Here's another quick tip for those of you still struggling with the pitfalls of Data Sufficiency.
Let's take a look at the following Official Guide DS problem:
If p and q are positive integers and pq = 24, what is the value of p?
(1) q/6 is an integer
(2) p/2 is an integer
It just so happens that this is a value-based question: When we're asked "what is the value of p?", we're being asked to provide a single value for p. If a statement or combination of statements cannot give us a single value, then it must be insufficient.
So, before you go all crazy trying to set up equations, think about what I like to call "The Speedy Road to Insufficiency." What does that mean? Well, in a nutshell, it means that when approaching a statement or combination of statements, you should treat it as "insufficient until proven sufficient." In other words, go into it trying to demonstrate insufficiency. Why? Well, in short, because it's faster. How so? Well, in order to prove insufficiency, all we have to do is find two different possible values for p that satisfy the statement(s). If we can quickly locate two such values, we don't have to do any more work. We know the statement must be insufficient.
Can we do this for Statement (1)? Well, if q/6 is an integer and pq = 24, then q could be 6, 12, or 24, and the corresponding values of p would be 4, 2, and 1, respectively. We just found three possible values of p. Guess what? We're done with Statement (1). Definitely insufficient. And in truth, you could have stopped the moment you realized p could be 4 or 2. Two possible values of p are enough to demonstrate insufficiency.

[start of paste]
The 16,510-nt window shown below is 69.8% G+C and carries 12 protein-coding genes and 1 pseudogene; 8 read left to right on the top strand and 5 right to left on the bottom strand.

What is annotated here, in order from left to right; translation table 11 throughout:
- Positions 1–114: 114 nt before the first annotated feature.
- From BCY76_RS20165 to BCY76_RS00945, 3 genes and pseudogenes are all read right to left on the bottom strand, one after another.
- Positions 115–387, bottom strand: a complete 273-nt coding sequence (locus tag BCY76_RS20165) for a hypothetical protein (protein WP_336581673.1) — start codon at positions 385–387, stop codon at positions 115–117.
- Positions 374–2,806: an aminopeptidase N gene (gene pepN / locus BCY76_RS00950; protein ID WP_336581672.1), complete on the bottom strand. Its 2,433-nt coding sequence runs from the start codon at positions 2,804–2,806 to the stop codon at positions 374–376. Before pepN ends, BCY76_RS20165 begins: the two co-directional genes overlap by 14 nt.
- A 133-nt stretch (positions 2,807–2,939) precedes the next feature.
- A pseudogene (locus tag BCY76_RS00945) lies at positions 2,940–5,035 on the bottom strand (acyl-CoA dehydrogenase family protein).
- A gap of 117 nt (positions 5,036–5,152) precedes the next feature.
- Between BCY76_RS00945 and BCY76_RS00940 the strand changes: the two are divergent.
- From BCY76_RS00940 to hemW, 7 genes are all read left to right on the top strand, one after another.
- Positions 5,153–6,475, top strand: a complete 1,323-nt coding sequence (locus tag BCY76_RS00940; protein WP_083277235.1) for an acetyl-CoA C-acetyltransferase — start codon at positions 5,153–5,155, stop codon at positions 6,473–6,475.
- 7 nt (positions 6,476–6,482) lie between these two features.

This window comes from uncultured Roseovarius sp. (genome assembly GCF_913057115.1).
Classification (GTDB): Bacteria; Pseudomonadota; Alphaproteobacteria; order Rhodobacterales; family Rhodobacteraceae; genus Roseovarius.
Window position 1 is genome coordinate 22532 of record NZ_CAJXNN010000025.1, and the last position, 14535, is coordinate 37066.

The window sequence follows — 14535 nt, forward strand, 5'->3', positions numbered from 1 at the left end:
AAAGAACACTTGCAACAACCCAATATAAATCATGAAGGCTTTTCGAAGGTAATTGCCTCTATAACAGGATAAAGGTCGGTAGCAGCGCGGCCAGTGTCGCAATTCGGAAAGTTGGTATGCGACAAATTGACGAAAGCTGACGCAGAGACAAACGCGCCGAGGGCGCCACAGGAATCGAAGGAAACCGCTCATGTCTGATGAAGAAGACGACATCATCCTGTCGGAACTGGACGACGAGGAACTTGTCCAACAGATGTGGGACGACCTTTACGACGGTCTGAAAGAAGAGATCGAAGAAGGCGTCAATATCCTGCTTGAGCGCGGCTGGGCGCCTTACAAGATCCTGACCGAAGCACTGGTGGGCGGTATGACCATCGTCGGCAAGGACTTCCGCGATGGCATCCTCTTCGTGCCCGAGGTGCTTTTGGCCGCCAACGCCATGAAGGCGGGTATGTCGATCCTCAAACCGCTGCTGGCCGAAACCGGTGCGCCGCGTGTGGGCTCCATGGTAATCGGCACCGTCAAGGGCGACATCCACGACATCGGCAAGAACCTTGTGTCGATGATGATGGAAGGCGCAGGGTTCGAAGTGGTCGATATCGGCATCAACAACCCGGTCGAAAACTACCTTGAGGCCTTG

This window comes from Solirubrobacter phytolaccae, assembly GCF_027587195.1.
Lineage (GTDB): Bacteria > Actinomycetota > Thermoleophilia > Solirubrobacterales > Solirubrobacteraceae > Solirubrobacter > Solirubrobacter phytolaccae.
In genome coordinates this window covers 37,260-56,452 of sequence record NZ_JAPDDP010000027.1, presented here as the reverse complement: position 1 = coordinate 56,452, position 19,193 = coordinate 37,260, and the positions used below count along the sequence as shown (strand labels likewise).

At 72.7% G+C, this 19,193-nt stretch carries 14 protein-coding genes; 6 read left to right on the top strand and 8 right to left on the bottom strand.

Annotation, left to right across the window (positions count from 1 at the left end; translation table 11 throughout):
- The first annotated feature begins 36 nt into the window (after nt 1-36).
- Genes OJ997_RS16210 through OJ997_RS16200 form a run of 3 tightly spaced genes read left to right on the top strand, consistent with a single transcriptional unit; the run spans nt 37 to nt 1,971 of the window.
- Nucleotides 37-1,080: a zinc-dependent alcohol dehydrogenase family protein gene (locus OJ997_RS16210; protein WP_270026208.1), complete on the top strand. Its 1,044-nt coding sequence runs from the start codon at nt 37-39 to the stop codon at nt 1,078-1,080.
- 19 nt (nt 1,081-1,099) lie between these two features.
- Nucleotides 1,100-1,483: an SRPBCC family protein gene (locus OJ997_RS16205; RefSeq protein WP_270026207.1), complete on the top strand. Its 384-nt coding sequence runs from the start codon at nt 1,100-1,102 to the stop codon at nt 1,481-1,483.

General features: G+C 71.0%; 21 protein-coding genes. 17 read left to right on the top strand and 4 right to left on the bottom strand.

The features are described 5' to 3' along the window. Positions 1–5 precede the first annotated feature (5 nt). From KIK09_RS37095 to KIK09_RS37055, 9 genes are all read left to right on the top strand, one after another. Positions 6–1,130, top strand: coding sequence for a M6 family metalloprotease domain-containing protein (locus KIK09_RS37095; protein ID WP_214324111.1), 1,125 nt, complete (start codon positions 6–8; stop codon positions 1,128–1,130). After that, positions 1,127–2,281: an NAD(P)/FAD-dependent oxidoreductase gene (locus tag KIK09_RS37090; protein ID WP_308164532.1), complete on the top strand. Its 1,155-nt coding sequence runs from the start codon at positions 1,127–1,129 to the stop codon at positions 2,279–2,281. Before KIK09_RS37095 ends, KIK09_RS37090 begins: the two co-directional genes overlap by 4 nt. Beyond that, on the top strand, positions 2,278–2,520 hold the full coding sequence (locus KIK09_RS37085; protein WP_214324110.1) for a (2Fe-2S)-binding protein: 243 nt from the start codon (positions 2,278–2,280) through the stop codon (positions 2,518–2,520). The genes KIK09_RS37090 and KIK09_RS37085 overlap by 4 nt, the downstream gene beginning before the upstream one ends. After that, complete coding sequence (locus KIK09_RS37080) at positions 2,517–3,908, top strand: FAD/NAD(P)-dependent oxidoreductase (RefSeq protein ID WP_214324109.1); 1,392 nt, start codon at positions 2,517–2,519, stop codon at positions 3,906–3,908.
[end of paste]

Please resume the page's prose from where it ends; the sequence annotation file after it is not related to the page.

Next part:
What about Statement (2)? Well, if p/2 is an integer and pq = 24, then p could be 2, 4, 6, 8, 12, or 24. Definitely not just one value of p, so we know Statement (2) is insufficient.
Now, I'll just give this away and tell you that Statements (1) and (2) are still insufficient when combined. But before reading the next paragraph, see if you can spot the speediest way to determine that.Did you find it? Well, notice that Statements (1) and (2) both say that p could be 2 or 4. That's it...don't do any more work! You've got two possible values of p, and thus you've shown insufficiency.
This strategy also works for "Yes/No" questions, which include phrases such as "Is x odd?" or "Is y > 2?" These questions don't ask for a specific value but instead ask you to answer "yes" or "no" to a specific question. But the strategy is the same: "Insufficient until proven sufficient." If you can show quickly that the answer could be either "yes" or "no", you've shown insufficiency and can move on. See if you can apply the strategy to this official problem:
If x≠ -y, is (x-y) / (x+y) > 1 ?
(1) x > 0
(2) y < 0
Don't just post your solution! Also include the way you made things speedy.
This post was written by Rich Zwelling, one of Knewton's GMAT prep experts.
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